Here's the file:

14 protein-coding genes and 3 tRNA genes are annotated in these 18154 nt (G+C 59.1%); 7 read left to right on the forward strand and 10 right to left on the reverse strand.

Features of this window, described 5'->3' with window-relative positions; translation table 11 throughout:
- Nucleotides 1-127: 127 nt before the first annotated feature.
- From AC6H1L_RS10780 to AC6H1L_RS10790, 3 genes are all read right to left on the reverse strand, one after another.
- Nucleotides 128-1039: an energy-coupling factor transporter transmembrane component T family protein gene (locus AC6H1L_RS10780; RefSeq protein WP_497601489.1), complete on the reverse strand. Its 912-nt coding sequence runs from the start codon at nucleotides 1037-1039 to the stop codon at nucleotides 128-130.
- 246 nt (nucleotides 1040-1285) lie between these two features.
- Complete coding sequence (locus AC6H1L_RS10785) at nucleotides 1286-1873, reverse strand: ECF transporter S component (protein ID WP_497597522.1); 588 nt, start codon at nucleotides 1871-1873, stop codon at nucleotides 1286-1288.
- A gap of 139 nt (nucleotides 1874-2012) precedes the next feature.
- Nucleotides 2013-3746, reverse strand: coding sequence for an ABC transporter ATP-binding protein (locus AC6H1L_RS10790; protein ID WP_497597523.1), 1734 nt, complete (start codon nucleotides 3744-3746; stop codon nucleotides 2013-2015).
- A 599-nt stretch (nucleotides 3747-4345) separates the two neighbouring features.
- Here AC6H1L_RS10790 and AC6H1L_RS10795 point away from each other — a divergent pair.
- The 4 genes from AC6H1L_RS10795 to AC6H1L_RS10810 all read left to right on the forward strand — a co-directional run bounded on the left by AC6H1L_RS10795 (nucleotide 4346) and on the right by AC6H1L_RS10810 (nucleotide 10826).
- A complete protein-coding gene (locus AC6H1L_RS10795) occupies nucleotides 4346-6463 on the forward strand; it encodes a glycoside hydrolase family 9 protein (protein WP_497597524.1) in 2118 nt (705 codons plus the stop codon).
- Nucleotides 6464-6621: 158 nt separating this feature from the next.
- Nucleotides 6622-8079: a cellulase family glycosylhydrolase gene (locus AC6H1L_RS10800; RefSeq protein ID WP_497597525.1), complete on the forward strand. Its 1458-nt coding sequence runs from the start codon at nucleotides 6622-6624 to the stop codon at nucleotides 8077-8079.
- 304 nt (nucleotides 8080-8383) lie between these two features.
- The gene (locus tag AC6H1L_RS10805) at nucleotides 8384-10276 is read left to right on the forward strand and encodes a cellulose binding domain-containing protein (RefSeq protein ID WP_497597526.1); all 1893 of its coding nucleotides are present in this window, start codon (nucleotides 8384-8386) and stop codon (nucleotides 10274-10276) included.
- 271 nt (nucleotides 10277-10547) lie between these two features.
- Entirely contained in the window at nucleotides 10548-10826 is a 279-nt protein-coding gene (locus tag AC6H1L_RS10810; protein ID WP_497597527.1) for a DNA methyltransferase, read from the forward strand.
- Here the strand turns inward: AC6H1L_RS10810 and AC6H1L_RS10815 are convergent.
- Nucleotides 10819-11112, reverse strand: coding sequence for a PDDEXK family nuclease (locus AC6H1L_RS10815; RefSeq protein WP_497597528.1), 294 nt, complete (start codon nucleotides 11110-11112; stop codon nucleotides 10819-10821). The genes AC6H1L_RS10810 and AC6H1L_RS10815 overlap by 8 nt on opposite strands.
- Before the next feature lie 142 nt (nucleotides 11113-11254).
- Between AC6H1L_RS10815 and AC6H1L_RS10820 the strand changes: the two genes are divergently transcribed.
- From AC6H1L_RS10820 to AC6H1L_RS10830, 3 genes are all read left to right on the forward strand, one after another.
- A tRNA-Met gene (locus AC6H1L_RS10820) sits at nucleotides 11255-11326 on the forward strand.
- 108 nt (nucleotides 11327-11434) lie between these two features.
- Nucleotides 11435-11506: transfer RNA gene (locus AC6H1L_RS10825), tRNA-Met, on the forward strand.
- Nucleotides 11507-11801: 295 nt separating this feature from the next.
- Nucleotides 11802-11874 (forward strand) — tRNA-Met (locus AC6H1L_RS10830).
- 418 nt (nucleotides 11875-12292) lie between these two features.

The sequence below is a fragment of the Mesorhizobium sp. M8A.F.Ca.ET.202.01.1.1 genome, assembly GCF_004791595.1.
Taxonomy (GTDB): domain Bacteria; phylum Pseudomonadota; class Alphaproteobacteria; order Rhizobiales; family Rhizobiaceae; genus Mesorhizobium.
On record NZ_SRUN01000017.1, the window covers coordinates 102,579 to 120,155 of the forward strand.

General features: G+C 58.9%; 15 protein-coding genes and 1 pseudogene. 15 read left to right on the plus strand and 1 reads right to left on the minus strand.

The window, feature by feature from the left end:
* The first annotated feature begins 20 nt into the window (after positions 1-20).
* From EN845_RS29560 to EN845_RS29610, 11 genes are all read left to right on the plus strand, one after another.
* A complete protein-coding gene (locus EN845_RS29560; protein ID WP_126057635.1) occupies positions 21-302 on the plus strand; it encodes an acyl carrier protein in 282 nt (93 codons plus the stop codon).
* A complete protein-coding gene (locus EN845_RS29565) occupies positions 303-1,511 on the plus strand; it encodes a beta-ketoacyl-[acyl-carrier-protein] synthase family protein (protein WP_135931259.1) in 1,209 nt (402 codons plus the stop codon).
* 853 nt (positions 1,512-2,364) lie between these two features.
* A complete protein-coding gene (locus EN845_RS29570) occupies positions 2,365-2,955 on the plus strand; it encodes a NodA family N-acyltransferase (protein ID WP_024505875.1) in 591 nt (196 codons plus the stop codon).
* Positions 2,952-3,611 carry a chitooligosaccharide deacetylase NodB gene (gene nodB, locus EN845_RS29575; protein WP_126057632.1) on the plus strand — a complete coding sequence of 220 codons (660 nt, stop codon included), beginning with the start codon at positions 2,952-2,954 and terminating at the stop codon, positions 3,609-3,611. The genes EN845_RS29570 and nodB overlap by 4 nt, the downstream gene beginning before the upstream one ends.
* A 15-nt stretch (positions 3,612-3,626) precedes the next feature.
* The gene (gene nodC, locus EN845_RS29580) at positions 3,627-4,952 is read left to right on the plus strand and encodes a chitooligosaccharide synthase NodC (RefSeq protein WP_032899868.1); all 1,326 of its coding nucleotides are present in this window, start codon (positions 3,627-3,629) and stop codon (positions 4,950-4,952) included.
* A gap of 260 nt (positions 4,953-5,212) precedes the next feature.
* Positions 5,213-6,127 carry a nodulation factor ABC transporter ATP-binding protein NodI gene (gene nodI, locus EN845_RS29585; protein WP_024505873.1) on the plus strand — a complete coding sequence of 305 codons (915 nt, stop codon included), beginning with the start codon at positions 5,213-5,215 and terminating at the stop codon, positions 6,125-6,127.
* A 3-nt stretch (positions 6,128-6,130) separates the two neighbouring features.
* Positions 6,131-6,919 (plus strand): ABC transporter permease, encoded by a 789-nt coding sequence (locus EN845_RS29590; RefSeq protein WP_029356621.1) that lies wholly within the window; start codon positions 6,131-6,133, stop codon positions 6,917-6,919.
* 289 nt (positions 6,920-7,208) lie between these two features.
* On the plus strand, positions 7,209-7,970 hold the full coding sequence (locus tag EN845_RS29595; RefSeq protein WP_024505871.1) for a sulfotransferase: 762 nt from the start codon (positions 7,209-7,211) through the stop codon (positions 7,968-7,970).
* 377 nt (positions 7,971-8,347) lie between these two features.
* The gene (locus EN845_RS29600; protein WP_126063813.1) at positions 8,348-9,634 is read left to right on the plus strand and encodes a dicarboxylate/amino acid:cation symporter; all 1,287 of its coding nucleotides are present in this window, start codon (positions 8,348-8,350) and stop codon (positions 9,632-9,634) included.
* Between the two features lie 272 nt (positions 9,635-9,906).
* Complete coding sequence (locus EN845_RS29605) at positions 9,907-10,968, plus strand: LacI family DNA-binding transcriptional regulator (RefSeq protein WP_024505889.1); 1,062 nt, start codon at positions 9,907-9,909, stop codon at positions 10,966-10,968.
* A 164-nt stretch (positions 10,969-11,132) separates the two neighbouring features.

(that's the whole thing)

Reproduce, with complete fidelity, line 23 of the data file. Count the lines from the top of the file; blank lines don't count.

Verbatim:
- Between AC6H1L_RS10815 and AC6H1L_RS10820 the strand changes: the two genes are divergently transcribed.